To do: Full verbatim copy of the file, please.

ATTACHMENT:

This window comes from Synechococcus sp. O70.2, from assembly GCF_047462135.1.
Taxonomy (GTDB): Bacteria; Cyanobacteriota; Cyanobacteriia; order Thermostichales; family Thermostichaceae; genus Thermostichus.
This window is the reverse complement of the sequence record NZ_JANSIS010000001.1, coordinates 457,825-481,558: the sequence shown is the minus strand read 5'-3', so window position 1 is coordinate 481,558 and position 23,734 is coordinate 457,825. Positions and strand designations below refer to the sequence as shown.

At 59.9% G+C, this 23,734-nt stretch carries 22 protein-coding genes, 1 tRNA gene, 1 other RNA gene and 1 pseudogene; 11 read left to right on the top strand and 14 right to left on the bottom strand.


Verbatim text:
This window comes from Synechococcus sp. O70.2, from assembly GCF_047462135.1.
Taxonomy (GTDB): Bacteria; Cyanobacteriota; Cyanobacteriia; order Thermostichales; family Thermostichaceae; genus Thermostichus.
This window is the reverse complement of the sequence record NZ_JANSIS010000001.1, coordinates 457,825-481,558: the sequence shown is the minus strand read 5'-3', so window position 1 is coordinate 481,558 and position 23,734 is coordinate 457,825. Positions and strand designations below refer to the sequence as shown.

At 59.9% G+C, this 23,734-nt stretch carries 22 protein-coding genes, 1 tRNA gene, 1 other RNA gene and 1 pseudogene; 11 read left to right on the top strand and 14 right to left on the bottom strand.